For more posts about camping, click here.

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Often Overlooked Camping Accessories You Better Bring On Your Next Trip

January 18th, 2017 ernie Posted in Camping No Comments »

On almost every camping trip you arrive at the campgrounds and then suddenly you remember that you forgot something. By the time you realize you don’t have the camping accessory with you, it’s much too late to ever turn back. This means either spending more money at some very expensive gas station or be angry for days on end. We have put together a list of Often Overlooked Camping Accessories.

Here are some of the most forgotten accessories for camping. These items may be small in comparison to what you are thinking right now. But they can also make all the difference in how efficiently your camping trip pans out.

Extra Batteries

Most often than not, we grab a flashlight and even check that it works but we don’t test how much energy is left in the batteries. I can’t tell you the number of times we took an old, beat up radio into the woods, only to remember we forgot to pack the batteries. Needless to say, we ended up without any music or access to weather conditions, and that could have been a disaster.

Can Opener

Unless you are packing only food that is instant-made, you will want to bring along one of these with the rest of your cutlery. Let me tell you, this could mean the difference between continuing your camping vacation, your can opener serves as a lid cutter necessary to make lunch and dinner. Often you can borrow one from other campers.

Often Overlooked Camping Accessories You Better Bring On Your Next Trip

Full Size Lantern

Once again, unless you are camping under the stars in the moonlight, you will need to have a lantern. Yet, this is a commonly forgotten camping accessory. I believe this is most likely due to the fact we are usually leave our homes in the daylight, and don’t think about night conditions.

First-Aid Kit

Remember to choose a first-aid kit based on how many people you’ll be camping with. Make sure that it contains an easy-to-follow instruction book. It should contain items like bandages, insect sting and/or bite kits, moleskin, and first-aid ointment.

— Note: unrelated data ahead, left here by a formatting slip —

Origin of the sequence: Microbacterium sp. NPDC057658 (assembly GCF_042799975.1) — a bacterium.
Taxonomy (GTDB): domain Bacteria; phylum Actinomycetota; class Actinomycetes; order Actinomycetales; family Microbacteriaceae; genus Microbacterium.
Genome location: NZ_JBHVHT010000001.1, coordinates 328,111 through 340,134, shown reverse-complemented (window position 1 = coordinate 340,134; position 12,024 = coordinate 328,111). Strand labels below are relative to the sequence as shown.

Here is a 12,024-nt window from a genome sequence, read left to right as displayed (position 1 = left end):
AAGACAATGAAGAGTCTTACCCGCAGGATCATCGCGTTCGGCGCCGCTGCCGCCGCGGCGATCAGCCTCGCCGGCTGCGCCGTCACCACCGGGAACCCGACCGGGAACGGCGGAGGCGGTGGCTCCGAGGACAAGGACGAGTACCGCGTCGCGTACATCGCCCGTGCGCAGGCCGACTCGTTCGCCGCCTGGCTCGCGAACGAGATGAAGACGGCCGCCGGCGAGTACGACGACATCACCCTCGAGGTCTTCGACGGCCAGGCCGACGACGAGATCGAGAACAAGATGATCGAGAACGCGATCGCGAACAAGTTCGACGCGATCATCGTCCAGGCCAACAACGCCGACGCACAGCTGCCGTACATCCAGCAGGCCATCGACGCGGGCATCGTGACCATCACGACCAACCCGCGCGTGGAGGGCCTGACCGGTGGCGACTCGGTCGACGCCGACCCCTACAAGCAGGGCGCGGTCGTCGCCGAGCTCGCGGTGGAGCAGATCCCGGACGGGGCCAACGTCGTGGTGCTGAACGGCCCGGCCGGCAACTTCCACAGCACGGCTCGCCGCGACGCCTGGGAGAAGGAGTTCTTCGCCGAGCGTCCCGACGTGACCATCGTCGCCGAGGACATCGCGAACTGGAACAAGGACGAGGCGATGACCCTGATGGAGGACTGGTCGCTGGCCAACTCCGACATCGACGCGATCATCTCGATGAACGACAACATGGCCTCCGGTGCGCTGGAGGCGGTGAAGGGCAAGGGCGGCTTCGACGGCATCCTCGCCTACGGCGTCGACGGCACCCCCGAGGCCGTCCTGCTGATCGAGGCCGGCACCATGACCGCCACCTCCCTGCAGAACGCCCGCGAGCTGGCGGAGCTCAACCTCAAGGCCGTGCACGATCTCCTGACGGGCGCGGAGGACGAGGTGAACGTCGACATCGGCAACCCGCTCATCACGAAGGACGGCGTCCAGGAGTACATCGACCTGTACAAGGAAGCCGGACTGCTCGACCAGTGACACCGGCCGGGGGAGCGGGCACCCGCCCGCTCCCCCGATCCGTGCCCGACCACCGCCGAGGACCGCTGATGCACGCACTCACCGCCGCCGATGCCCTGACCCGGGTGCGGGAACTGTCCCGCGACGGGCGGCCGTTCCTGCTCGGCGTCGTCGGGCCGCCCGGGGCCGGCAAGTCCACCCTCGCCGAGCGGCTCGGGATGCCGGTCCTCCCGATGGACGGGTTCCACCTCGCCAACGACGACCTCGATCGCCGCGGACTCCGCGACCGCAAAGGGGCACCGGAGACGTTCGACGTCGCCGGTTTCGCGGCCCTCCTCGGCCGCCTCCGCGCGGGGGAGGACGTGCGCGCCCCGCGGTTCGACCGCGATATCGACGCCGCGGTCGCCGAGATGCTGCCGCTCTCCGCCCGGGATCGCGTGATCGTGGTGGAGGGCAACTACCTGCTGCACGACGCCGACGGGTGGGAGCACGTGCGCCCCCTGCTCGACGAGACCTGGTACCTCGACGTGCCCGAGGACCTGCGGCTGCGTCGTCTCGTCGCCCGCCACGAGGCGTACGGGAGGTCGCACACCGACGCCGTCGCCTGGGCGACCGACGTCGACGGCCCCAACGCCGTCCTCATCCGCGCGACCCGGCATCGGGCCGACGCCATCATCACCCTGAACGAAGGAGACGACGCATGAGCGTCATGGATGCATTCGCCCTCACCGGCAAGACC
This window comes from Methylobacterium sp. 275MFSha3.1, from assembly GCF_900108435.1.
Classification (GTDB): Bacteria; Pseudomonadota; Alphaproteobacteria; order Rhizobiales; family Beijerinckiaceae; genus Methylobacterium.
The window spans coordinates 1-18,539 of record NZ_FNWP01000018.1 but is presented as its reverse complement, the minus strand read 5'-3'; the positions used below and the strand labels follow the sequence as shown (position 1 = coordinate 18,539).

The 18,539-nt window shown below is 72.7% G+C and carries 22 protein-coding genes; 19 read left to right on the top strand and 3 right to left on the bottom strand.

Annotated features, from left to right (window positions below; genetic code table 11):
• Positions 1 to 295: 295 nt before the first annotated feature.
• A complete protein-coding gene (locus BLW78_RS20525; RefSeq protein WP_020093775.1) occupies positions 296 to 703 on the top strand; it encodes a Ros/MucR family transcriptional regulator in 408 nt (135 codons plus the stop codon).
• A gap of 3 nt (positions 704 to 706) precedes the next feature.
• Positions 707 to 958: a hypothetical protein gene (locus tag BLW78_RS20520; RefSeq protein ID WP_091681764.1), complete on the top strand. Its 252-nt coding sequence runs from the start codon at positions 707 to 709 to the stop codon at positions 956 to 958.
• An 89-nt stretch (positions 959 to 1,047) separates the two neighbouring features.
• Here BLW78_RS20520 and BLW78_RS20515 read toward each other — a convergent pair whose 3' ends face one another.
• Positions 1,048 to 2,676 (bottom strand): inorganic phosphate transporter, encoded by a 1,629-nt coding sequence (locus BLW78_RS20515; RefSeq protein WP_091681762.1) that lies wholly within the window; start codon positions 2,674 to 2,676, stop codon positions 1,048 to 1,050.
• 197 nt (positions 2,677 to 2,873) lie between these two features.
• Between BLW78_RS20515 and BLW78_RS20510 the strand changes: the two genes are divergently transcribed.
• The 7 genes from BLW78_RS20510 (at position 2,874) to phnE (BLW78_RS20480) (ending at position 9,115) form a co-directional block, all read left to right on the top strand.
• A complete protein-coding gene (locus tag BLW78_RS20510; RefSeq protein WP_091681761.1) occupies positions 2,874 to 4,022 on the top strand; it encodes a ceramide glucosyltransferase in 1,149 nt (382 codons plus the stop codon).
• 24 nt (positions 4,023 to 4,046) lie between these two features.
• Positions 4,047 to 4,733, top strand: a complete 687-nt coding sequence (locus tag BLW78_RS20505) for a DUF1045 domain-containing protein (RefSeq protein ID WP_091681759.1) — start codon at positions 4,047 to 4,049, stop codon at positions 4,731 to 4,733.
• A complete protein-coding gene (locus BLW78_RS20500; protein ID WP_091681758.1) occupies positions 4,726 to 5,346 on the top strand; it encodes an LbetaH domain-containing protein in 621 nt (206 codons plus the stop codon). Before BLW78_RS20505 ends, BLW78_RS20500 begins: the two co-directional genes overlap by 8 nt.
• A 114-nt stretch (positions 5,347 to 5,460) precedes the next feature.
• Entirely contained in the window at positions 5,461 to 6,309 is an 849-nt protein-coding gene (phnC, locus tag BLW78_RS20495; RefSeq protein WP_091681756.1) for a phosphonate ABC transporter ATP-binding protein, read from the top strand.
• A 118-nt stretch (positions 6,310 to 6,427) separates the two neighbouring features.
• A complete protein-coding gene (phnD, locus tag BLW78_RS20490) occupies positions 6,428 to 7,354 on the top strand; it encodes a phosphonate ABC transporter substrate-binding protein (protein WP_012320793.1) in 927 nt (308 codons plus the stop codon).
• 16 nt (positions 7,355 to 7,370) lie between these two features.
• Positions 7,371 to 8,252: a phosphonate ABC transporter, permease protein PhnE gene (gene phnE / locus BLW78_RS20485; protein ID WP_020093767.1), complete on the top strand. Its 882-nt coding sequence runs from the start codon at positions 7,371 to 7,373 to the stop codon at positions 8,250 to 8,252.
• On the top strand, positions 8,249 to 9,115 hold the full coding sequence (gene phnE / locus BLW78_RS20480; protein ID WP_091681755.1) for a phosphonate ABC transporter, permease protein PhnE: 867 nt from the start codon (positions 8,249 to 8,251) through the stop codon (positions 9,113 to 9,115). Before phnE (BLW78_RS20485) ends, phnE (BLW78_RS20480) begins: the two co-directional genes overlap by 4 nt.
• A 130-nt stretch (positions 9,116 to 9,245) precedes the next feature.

Sleeping pad

Camping sleeping pads provide a layer between you and the rocky ground, they also help to insulate you and keep you warmer. Choose a camping sleeping pad based on the climate. Choose it based on whether you’ll be backpacking or car camping. You can take an inflatable air mattresses (they are comfortable and definitely provide insulation). They are also bulky and are difficult to hike with. Foam pads provide better insulation than air mattresses and are still relatively inexpensive and light. In particular closed-cell foam is a great insulator and is very durable.

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Cooking Tips When Out Camping

January 11th, 2017 ernie Posted in Camping No Comments »

Cooking Tips When Out CampingCooking Tips When Out Camping come in handy and make your trip much more enjoyable. While we were kids, my brother and I, had the opportunity of traveling around the countryside with our father. We were able to explore everything our home country had to offer. Unfortunately, in most of these trips our mother was left behind as she had to work. We were given the chance to spend time with our father who as a nature lover took as almost anywhere our car and feet could lead us. These trips were our time together with our beloved father, who while we were young did everything in his power to spend as much time with us as possible. If time was not the issue back then, we tried to keep the budget under logical limits. All these trips were made with our car that was carrying on its roof our specially designed and hand-made tender.

Cooking Tips When Out Camping

During those camping times and since our mother was not near by to feed us, our father was apart from the designated driver and the leader of our group, also the cook. He served us some of the best meals we have ever tasted. Probably because we were really hungry by the time it was time to eat. The truth is that I still remember the taste of his pasta. If I could go back in time, I would love to experience again the thrill of singing with my brother while our dad was cooking his amazing pasta on our carry on kitchen supplies.

Other campers tend to agree with my remark as they support that camping cooking can be some of the best cooking there is. Close to the environment and while being able to smell all that wonderful tasty food cooked on the fire, many agree that there is nothing better.

Cooking Tips When Out Camping

If you are a beginner in camping, you should know that there are several different methods that can be used when cooking while camping, like wood fires, camp charcoal, stoves, foil cooking and more. The type of cooking method is directly related to the food you will decide to make. How you like it cooked sometimes decides what method you should be using. But then again there are several camping cooking tips to consider before cooking and camping out.

Consider freezing the meat for instance. Freezing it ahead of time can keep the meat fresh and other foods cool as well. My father used to be proactive like that and plan ahead of time. He also used plastic bags or containers to keep measured portions of the food that was about to consumed, safely contained. I think it is also best if you want to avoid food from sticking to the pans to apply oil on the grill. Finally, put matches somewhere safe to keep them dry as many camping cookbook recipes require the use of natural fire and there is no better way to start a fire than with matches. You can also keep your drinks in a separate cooler from food as it can help keep foods colder longer avoiding any kind of spoilage. Finally, a great tip is to keep water bottles when they are empty because they can become great camping cooking containers to put the salad dressing, oils, or any other liquid substance.